28 July 2013

Meet the Locals #7

Grey Tailed Tattler (Tringa brevipes)

Another east Asian specialty, something to post about when the birding has gone quiet.

This is a common passage visitor throughout Japan and unlike most waders it is as common in spring as it is in autumn. It is the 'default' medium sized wader of the region, similar to the Redshank back in the UK. It breeds in Siberia and winters in SE Asia and the south Pacific.

In Hokkaido they appear in a variety of habitats but they seem to prefer rocky coasts. Having said that I have seen them on sandy beaches, mudflats, inland on rivers and lakeshores and even once on the moat in Goryokaku park. They were the first wader species I saw in Hokkaido.

They first appear around Hakodate in late April, a few linger on into June. These photos are all in May and (like all the photos in the post) were taken invarious locations in Hokkaido, mainly the southwest.

They often appear in small loose flocks and sit around on the rocks. Their slightly eerie call is one of the most familiar sounds on the jettys and harbours in spring and autumn...........

I first saw this species in late 1994, bobbing up and down on a pole in the mangroves near Cooktown, FNQ. A few months ago I saw this individual in Kamiiso.

I sent an email to the relevant folk quoting the number on the tag and got this reply.............

A Grey-tailed Tattler Heteroscelus brevipes was sighted by Stuart Price at:
Hakodate Hokkaide, Japan 41deg 46min 8sec N, 140deg 43min 43sec E  on
13/05/2013 with flag(s) as follows:

      LEFT leg: nothing/unknown on tibia (upper leg) above nothing/unknown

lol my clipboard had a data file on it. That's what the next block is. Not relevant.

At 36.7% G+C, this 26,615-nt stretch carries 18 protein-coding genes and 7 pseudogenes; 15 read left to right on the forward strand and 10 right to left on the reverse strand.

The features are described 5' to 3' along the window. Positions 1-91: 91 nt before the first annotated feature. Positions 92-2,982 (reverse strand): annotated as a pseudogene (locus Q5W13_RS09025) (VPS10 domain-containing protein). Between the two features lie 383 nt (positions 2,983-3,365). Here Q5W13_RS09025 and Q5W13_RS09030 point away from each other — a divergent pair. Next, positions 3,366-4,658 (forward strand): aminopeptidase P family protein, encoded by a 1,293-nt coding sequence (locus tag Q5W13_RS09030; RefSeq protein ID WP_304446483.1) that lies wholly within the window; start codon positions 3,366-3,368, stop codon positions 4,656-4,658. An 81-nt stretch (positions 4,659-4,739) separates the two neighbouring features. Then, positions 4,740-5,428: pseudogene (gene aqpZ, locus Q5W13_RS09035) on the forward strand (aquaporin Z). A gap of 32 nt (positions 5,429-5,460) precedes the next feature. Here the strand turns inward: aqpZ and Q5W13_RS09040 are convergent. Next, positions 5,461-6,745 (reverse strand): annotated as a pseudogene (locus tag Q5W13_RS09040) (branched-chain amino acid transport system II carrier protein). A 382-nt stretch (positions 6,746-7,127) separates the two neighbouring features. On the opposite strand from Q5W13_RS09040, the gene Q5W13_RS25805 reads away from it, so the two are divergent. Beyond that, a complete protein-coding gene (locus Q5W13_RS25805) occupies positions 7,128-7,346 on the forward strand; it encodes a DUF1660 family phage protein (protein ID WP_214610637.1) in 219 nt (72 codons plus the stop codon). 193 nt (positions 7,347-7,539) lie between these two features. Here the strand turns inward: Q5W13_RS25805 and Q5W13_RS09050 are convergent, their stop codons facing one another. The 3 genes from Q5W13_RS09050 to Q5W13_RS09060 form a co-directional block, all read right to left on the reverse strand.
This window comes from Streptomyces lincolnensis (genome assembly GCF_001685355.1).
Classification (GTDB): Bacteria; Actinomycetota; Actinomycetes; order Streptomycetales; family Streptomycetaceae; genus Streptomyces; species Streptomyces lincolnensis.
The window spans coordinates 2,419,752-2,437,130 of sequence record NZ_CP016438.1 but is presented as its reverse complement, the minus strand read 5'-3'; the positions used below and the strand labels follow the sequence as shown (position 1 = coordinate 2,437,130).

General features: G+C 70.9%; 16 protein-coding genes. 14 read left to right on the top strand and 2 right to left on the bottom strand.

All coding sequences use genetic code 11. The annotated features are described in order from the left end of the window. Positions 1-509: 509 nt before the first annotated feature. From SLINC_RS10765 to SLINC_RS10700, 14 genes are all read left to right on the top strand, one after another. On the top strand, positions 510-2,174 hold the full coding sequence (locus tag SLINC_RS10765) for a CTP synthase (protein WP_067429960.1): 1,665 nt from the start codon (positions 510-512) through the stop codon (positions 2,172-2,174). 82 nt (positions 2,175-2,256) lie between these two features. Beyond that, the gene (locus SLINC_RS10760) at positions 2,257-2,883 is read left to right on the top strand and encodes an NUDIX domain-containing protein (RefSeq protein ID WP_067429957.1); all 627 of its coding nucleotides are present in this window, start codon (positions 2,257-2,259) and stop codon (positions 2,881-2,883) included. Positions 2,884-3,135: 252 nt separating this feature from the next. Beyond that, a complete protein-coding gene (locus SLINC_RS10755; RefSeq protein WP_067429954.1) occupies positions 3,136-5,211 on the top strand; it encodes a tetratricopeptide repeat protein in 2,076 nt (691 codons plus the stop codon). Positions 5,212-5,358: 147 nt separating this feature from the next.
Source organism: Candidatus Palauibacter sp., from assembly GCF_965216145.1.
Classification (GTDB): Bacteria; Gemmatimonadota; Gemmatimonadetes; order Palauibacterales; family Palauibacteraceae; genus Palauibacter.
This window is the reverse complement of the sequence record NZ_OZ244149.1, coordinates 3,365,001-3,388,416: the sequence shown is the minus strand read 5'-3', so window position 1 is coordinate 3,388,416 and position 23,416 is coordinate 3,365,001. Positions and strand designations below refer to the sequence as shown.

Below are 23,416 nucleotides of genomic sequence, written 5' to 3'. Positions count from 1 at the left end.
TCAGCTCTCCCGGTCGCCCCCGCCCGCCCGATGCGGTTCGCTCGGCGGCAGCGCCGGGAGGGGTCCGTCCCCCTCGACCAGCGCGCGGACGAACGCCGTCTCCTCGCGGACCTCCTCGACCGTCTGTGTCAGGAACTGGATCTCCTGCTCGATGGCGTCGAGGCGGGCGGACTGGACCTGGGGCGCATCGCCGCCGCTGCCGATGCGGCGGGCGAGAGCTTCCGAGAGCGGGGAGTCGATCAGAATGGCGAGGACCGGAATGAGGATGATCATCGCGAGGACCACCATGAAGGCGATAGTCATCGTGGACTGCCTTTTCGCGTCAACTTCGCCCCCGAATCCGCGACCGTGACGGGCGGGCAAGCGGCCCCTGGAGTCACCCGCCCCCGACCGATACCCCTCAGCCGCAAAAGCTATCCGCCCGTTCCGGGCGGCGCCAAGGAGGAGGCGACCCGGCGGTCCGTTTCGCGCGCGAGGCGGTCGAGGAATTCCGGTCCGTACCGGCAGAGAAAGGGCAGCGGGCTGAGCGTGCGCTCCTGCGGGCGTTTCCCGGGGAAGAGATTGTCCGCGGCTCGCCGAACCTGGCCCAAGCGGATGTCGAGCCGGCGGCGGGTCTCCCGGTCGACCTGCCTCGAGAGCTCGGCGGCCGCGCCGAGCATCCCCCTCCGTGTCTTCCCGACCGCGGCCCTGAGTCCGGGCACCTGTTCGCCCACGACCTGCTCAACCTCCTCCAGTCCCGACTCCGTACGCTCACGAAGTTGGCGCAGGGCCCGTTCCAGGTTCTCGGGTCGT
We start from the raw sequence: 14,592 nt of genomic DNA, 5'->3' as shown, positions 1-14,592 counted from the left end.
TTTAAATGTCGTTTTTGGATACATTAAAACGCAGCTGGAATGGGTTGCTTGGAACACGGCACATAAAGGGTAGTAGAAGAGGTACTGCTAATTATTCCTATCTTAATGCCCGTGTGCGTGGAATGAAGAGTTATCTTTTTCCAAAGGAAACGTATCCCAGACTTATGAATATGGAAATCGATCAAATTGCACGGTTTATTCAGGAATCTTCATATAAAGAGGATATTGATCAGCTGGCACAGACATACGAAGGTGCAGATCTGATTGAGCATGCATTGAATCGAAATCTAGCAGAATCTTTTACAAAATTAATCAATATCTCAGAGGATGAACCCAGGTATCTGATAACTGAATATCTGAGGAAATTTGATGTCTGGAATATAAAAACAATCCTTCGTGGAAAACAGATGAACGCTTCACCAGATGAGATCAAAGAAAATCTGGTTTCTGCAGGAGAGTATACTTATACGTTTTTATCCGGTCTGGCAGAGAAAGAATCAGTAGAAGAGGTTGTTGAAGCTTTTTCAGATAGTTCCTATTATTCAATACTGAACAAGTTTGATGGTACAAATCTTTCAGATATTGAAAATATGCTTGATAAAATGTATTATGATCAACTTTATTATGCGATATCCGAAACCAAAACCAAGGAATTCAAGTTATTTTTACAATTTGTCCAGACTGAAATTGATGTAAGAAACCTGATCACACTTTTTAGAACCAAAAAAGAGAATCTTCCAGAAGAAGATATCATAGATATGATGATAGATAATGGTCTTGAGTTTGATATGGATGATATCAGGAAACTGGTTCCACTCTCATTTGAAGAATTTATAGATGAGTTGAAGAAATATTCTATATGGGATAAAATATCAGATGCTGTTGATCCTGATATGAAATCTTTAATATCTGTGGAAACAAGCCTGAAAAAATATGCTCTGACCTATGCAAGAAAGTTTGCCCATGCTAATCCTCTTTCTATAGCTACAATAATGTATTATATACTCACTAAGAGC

on tarsus
      RIGHT leg: green engraved flag on tibia (upper leg) above
nothing/unknown on tarsus

This bird was flagged Manly Boat Harbour, Moreton Bay, approximate
co-ordinates 27deg 27min S, 153deg 11min E, which uses the flag combination
Green Engraved.

The resighting was a distance of approximately 7804 km, with a bearing of
350 degrees, from the marking location.

They return again in early August and the first ones to pass through seem to be adults...................

They are especially common in September, I think all these are juveniles but I'm not 100% sure. They all have the white markings on the back anyway...............

By the end of September they have moved south although I usually see a few stragglers into October.

Thanks for clicking this link.......


  1. Hi These are all fantastic shots although I like the one with its bill open and the next one. I wonder hat h is looking at?

    1. Thanks for the comment Margaret, it was just preening after having a yawn i think.................

  2. Wonderful post Stu. Excellent pictures and fascinating information. I will send links to my friends in oz who I'm sure will be most interested. I really have to brave the coasts of Niigata. Incredible creatures aren't they?

    1. Hi Ruseell, well the coasts will be heaving with them in 2 or 3 weeks................

  3. We also get some as far south as Melbourne.

    1. I'm sure the beaches are much nicer down there........even the Tattlers must know that!

  4. Great series of Tattler shots.... always interesting to see leg-flagged ones, too. The individual lettering makes the leg-flag monitoring much more interesting, I think.

    1. Hi John, I guess you see lots of tagged waders at Mai Po?

  5. A fabulously photogenic species Stuart. Great pictures - I wish all waders were so obliging.


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